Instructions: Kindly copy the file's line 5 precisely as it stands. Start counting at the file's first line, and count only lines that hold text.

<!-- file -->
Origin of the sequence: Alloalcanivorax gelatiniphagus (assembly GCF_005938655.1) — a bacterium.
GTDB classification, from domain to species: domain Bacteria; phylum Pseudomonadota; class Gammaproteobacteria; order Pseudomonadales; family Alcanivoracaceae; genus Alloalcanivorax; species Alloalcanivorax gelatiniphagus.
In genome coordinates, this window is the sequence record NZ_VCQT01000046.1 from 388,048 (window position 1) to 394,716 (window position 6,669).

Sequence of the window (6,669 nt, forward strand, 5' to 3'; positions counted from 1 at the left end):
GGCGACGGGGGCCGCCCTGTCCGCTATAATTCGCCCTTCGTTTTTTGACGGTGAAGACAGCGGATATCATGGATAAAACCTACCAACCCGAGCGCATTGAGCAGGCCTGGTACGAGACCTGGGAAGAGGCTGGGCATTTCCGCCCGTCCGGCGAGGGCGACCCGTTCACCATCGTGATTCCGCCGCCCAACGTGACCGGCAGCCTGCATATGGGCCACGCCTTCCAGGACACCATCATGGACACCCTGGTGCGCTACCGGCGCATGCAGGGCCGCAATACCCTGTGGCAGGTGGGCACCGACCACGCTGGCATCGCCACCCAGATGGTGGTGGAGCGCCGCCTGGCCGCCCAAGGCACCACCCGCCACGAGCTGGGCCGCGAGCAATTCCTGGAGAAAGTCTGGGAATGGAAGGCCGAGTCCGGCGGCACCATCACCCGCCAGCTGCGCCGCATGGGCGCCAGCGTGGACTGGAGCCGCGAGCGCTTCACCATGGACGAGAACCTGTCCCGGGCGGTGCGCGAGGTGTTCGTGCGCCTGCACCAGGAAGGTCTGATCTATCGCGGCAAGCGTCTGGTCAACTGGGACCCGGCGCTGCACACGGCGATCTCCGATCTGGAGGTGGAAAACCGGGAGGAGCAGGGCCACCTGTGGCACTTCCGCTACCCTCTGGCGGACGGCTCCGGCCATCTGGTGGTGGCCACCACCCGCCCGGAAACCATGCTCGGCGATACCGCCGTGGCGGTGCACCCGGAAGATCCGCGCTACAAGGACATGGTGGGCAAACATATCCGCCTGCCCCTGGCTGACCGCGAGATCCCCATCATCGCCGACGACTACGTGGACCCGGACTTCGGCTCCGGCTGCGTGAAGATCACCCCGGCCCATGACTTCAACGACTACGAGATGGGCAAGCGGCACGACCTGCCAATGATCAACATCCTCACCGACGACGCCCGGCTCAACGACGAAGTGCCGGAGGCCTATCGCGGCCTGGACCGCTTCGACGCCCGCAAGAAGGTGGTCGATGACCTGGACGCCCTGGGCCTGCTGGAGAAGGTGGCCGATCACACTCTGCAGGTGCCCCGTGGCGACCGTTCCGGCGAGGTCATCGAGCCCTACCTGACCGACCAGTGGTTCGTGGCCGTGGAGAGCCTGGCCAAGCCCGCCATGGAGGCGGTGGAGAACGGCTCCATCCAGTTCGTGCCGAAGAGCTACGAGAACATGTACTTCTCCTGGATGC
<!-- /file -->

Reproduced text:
GGCGACGGGGGCCGCCCTGTCCGCTATAATTCGCCCTTCGTTTTTTGACGGTGAAGACAGCGGATATCATGGATAAAACCTACCAACCCGAGCGCATTGAGCAGGCCTGGTACGAGACCTGGGAAGAGGCTGGGCATTTCCGCCCGTCCGGCGAGGGCGACCCGTTCACCATCGTGATTCCGCCGCCCAACGTGACCGGCAGCCTGCATATGGGCCACGCCTTCCAGGACACCATCATGGACACCCTGGTGCGCTACCGGCGCATGCAGGGCCGCAATACCCTGTGGCAGGTGGGCACCGACCACGCTGGCATCGCCACCCAGATGGTGGTGGAGCGCCGCCTGGCCGCCCAAGGCACCACCCGCCACGAGCTGGGCCGCGAGCAATTCCTGGAGAAAGTCTGGGAATGGAAGGCCGAGTCCGGCGGCACCATCACCCGCCAGCTGCGCCGCATGGGCGCCAGCGTGGACTGGAGCCGCGAGCGCTTCACCATGGACGAGAACCTGTCCCGGGCGGTGCGCGAGGTGTTCGTGCGCCTGCACCAGGAAGGTCTGATCTATCGCGGCAAGCGTCTGGTCAACTGGGACCCGGCGCTGCACACGGCGATCTCCGATCTGGAGGTGGAAAACCGGGAGGAGCAGGGCCACCTGTGGCACTTCCGCTACCCTCTGGCGGACGGCTCCGGCCATCTGGTGGTGGCCACCACCCGCCCGGAAACCATGCTCGGCGATACCGCCGTGGCGGTGCACCCGGAAGATCCGCGCTACAAGGACATGGTGGGCAAACATATCCGCCTGCCCCTGGCTGACCGCGAGATCCCCATCATCGCCGACGACTACGTGGACCCGGACTTCGGCTCCGGCTGCGTGAAGATCACCCCGGCCCATGACTTCAACGACTACGAGATGGGCAAGCGGCACGACCTGCCAATGATCAACATCCTCACCGACGACGCCCGGCTCAACGACGAAGTGCCGGAGGCCTATCGCGGCCTGGACCGCTTCGACGCCCGCAAGAAGGTGGTCGATGACCTGGACGCCCTGGGCCTGCTGGAGAAGGTGGCCGATCACACTCTGCAGGTGCCCCGTGGCGACCGTTCCGGCGAGGTCATCGAGCCCTACCTGACCGACCAGTGGTTCGTGGCCGTGGAGAGCCTGGCCAAGCCCGCCATGGAGGCGGTGGAGAACGGCTCCATCCAGTTCGTGCCGAAGAGCTACGAGAACATGTACTTCTCCTGGATGC